Oceans are the real powerhouse of the planet's surface behavior. Indeed, meteorologists increasingly treat oceans and atmosphere as a single system, which is why we must give them a little of our attention here. Water is marvelous at holding and transporting heat. Every day, the Gulf Stream carries an amount of heat to Europe equivalent to the world's output of coal for ten years, which is why Britain and Ireland have such mild winters compared with Canada and Russia.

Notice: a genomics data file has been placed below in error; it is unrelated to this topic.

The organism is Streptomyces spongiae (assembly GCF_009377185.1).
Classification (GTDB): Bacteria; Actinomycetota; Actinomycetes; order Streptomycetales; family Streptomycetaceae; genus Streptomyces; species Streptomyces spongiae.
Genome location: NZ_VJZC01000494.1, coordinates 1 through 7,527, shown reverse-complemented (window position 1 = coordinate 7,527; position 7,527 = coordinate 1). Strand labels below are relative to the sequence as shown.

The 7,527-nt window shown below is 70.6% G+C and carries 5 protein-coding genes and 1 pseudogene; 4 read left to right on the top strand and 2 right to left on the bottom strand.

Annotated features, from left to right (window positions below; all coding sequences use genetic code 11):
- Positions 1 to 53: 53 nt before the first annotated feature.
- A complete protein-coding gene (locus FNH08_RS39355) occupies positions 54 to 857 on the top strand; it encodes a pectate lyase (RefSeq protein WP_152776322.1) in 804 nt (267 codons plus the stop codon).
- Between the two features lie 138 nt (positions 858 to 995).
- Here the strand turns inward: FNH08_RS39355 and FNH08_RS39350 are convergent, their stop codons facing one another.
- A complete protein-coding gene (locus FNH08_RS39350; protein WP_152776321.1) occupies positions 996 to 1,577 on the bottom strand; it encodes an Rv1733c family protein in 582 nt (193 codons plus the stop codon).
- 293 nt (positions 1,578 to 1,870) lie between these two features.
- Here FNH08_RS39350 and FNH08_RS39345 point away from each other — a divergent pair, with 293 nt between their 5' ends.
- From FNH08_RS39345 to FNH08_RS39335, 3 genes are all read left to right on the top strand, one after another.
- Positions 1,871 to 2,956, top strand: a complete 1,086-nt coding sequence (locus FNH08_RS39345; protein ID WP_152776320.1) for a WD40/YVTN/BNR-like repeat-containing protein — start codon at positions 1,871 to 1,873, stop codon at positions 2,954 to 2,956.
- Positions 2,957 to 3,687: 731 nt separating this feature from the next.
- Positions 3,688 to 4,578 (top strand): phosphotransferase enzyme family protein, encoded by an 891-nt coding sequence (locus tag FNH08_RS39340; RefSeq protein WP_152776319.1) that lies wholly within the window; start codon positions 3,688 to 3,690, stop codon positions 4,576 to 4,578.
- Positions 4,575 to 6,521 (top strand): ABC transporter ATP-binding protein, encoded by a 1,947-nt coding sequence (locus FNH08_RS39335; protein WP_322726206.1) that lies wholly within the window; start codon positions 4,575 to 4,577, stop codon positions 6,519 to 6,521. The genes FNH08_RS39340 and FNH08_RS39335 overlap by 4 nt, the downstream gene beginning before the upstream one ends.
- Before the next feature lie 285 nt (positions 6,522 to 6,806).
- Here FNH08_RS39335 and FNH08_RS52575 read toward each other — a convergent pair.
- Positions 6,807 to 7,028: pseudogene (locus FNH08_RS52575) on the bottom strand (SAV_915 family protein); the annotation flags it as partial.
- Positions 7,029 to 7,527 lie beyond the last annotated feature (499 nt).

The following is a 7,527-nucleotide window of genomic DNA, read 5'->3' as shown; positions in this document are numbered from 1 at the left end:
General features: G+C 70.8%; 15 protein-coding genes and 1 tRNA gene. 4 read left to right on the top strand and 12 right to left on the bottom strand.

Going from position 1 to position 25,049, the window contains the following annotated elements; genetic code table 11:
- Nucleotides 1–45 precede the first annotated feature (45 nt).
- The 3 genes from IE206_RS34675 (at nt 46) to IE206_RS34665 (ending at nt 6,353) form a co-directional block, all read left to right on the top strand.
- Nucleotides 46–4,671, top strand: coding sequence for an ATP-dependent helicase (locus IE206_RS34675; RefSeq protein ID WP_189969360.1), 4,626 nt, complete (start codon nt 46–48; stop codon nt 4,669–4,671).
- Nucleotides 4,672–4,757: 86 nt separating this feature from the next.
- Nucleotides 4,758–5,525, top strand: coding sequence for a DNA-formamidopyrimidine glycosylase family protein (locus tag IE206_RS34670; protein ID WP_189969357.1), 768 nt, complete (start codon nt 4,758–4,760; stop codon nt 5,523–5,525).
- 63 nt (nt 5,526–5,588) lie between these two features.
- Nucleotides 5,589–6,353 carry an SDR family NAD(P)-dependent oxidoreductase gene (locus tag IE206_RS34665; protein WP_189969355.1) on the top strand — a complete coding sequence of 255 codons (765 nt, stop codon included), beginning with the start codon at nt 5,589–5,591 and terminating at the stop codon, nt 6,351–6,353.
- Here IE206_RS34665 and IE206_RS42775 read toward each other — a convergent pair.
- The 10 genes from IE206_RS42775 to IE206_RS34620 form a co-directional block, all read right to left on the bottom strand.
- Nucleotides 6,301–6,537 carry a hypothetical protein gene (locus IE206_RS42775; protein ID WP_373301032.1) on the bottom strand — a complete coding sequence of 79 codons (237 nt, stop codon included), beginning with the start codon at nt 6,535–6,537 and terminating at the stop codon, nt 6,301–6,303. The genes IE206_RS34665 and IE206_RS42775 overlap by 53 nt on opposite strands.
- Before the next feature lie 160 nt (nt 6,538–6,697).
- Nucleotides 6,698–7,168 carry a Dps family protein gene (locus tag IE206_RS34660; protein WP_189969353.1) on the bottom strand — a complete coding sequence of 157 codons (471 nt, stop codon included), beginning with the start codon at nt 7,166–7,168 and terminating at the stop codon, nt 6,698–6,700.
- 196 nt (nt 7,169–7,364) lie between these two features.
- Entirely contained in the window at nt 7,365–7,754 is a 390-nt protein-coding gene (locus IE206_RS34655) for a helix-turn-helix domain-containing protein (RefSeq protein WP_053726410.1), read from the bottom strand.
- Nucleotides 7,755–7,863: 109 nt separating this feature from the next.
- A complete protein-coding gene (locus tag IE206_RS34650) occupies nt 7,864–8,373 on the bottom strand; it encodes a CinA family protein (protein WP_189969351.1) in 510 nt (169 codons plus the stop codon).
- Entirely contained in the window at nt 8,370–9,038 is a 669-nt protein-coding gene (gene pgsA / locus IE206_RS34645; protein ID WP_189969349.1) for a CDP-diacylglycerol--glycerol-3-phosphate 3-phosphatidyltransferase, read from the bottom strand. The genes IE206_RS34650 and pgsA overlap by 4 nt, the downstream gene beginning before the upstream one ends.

The oceans are not one uniform mass of water. Their differences in temperature, salinity, depth, density, and so on have huge effects on how they move heat around, which in turn affects climate. The Atlantic, for instance, is saltier than the Pacific, and a good thing too. The saltier water is the denser it is, and dense water sinks. Without its extra burden of salt, the Atlantic currents would proceed up to the Arctic, warming the North Pole but depriving Europe of all that kindly warmth. The main agent of heat transfer on Earth is what is known as thermohaline circulation, which originates in slow, deep currents far below the surface—a process first detected by the scientist-adventurer Count von Rumford in 1797.